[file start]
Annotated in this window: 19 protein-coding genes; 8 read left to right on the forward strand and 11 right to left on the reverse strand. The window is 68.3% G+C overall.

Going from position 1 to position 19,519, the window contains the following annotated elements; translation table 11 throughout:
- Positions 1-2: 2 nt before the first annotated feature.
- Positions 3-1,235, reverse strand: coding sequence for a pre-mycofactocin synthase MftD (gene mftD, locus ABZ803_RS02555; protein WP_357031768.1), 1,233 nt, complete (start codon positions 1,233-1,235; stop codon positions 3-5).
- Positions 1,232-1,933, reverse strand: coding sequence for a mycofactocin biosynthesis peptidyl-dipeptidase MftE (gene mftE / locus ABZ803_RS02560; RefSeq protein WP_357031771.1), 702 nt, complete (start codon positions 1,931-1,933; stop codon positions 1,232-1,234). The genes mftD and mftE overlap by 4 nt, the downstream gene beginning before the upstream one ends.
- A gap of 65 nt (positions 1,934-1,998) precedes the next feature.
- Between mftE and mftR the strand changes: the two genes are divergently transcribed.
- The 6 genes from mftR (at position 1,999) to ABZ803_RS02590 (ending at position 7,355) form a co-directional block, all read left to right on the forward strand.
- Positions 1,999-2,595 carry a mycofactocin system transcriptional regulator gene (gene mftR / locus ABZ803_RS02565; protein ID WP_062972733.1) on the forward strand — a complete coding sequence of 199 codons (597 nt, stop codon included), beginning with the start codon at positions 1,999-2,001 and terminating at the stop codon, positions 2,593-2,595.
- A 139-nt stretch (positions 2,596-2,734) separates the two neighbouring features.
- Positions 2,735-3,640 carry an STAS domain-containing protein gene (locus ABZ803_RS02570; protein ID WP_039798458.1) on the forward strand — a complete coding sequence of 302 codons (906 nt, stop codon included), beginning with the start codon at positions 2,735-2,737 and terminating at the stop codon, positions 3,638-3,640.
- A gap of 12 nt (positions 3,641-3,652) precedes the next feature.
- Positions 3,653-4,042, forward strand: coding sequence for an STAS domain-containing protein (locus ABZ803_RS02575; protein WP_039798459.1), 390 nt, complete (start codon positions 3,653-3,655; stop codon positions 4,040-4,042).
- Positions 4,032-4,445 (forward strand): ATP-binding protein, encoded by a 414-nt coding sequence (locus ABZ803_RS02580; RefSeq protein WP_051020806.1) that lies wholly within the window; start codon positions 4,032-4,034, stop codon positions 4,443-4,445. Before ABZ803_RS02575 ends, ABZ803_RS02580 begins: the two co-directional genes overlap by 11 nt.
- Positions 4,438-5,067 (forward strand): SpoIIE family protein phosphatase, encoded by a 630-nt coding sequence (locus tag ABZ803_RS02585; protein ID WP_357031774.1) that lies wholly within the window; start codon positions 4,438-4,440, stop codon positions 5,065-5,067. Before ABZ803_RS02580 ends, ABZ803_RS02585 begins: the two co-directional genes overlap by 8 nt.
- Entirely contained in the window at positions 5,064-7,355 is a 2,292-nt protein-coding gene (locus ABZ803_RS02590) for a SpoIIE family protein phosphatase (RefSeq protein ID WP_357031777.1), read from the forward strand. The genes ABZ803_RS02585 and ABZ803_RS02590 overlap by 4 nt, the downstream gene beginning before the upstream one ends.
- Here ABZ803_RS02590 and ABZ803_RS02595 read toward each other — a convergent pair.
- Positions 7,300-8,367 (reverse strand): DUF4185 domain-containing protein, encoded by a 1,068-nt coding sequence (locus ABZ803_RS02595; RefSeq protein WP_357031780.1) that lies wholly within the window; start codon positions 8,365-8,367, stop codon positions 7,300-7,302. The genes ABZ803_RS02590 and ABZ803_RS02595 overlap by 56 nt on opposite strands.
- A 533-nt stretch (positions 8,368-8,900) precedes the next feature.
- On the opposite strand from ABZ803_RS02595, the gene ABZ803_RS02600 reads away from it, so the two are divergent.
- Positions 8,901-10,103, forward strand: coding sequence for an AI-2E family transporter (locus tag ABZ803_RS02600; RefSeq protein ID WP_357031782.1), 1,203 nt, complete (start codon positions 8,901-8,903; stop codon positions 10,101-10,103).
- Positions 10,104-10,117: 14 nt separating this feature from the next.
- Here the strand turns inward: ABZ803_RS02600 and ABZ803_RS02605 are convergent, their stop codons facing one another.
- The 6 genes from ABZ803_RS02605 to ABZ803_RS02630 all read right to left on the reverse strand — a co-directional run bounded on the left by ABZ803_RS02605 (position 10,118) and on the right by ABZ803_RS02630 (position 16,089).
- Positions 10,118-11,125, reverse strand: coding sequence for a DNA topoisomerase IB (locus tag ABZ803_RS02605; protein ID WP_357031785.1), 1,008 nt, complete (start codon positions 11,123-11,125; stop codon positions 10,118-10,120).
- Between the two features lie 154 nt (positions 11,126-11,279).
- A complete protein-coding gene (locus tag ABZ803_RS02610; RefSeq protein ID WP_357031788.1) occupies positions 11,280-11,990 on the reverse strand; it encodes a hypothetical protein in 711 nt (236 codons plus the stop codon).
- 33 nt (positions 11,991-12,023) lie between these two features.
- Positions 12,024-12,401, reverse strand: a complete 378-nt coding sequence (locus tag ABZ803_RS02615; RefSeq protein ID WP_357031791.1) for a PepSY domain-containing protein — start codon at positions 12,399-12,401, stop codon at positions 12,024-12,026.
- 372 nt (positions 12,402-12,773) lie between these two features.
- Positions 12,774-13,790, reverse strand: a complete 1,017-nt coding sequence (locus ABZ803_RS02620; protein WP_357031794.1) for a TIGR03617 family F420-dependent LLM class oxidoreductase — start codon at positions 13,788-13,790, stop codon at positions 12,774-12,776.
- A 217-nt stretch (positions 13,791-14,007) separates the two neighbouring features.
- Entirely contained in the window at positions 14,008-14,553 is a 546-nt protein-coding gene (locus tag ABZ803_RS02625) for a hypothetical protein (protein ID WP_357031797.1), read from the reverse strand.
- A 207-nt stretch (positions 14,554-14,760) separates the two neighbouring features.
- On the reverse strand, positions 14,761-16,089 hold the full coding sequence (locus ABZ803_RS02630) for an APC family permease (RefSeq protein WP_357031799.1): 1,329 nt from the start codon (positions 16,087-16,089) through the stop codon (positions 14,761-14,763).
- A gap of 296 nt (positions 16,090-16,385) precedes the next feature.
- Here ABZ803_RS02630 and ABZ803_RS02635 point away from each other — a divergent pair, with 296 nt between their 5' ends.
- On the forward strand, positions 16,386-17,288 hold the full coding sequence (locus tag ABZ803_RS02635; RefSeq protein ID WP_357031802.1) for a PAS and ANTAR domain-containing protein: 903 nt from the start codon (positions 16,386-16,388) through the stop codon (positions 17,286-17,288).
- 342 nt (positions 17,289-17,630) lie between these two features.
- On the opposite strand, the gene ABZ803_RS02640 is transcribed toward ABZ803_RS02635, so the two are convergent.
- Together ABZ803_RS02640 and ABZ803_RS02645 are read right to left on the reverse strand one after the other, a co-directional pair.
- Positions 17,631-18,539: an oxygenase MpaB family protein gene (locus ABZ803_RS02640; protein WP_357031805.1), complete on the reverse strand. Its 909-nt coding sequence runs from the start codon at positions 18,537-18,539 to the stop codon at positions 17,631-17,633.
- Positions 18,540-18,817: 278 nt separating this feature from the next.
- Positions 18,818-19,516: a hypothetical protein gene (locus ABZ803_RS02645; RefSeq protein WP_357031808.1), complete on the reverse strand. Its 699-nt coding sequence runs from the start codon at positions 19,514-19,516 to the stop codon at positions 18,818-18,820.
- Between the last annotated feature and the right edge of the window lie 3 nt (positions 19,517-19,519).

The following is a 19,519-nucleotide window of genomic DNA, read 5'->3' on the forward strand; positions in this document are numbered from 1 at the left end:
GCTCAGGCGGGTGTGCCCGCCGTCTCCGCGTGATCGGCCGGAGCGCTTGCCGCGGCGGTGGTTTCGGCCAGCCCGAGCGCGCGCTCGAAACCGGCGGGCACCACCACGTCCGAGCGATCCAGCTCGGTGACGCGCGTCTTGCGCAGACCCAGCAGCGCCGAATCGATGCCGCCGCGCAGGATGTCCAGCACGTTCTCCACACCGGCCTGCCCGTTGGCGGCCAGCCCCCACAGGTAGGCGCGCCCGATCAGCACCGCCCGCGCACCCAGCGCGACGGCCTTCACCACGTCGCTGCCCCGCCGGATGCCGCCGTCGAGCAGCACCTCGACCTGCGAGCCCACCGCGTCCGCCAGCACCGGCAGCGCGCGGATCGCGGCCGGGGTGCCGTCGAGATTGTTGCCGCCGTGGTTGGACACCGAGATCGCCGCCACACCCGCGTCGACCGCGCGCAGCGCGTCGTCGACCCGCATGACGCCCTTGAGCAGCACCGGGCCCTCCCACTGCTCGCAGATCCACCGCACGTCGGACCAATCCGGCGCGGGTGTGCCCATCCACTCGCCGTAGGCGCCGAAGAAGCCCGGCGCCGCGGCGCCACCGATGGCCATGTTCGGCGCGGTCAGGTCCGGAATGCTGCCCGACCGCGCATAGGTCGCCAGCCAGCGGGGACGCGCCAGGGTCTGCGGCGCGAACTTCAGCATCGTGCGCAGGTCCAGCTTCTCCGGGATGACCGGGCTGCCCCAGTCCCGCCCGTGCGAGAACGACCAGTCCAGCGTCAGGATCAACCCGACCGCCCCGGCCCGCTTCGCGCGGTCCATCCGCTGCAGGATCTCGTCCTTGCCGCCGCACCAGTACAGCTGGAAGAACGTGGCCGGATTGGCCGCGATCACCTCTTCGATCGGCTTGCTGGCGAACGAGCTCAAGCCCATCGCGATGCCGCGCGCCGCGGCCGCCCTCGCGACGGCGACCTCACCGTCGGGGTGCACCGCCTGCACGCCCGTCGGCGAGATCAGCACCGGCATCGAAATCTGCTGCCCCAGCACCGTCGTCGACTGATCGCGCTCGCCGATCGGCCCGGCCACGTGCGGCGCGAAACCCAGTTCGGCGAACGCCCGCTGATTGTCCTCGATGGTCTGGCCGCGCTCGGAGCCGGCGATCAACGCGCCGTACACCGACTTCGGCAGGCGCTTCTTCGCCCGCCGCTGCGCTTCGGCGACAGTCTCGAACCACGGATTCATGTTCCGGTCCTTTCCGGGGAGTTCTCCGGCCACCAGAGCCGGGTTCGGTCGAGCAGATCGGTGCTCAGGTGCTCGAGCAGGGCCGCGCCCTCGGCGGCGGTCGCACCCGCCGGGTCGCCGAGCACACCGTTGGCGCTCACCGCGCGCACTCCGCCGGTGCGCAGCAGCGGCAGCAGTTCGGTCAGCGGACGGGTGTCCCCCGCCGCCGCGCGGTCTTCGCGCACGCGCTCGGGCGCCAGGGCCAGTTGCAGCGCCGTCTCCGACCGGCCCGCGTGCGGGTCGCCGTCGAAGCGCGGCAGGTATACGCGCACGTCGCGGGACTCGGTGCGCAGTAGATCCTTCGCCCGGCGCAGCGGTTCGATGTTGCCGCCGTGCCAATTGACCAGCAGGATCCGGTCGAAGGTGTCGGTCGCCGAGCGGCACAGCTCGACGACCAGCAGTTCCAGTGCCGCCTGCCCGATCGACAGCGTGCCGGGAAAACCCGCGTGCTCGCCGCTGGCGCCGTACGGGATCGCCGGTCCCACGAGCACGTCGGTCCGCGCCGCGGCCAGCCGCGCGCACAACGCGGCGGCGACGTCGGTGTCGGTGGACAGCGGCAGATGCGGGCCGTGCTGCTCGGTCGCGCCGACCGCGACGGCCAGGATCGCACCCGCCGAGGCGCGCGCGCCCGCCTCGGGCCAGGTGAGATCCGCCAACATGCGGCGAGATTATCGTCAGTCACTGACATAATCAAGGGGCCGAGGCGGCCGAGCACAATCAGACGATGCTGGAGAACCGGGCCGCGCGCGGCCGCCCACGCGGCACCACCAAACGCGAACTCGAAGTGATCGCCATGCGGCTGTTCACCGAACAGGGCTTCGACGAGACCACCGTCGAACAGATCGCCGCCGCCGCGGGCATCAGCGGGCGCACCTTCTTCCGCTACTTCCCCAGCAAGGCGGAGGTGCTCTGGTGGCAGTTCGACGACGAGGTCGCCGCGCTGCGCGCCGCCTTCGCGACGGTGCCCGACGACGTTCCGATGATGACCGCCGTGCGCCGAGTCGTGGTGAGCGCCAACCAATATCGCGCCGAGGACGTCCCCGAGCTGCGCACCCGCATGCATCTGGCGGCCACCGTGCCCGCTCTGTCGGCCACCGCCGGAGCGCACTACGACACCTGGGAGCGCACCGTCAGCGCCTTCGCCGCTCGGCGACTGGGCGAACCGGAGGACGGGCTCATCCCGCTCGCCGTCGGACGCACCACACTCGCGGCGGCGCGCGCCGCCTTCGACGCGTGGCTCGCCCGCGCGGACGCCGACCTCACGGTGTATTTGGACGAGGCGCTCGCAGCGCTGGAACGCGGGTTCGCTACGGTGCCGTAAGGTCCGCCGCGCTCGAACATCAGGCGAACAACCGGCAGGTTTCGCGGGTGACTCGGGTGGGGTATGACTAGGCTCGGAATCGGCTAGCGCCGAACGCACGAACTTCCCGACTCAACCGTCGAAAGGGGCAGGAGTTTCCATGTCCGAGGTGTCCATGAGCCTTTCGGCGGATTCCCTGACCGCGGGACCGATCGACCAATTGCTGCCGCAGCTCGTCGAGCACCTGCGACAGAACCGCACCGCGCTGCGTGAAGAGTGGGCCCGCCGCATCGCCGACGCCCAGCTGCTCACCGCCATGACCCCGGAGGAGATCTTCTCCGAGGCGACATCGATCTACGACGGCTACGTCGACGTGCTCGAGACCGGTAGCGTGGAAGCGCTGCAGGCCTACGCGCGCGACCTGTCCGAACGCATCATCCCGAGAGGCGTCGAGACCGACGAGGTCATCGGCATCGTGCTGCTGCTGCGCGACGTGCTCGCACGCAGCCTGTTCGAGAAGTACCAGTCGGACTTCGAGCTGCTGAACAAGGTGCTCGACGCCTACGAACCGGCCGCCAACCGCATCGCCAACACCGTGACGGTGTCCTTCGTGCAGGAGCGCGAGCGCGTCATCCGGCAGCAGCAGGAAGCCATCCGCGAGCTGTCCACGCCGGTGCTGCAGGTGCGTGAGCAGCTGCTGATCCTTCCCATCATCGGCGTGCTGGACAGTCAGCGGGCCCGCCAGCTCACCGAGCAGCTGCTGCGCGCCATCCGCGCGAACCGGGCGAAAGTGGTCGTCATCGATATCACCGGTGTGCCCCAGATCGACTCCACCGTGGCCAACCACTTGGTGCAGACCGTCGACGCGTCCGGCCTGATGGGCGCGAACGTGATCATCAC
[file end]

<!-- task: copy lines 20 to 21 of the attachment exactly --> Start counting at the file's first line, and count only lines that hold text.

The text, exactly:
- On the opposite strand from ABZ803_RS02595, the gene ABZ803_RS02600 reads away from it, so the two are divergent.
- Positions 8,901-10,103, forward strand: coding sequence for an AI-2E family transporter (locus tag ABZ803_RS02600; RefSeq protein ID WP_357031782.1), 1,203 nt, complete (start codon positions 8,901-8,903; stop codon positions 10,101-10,103).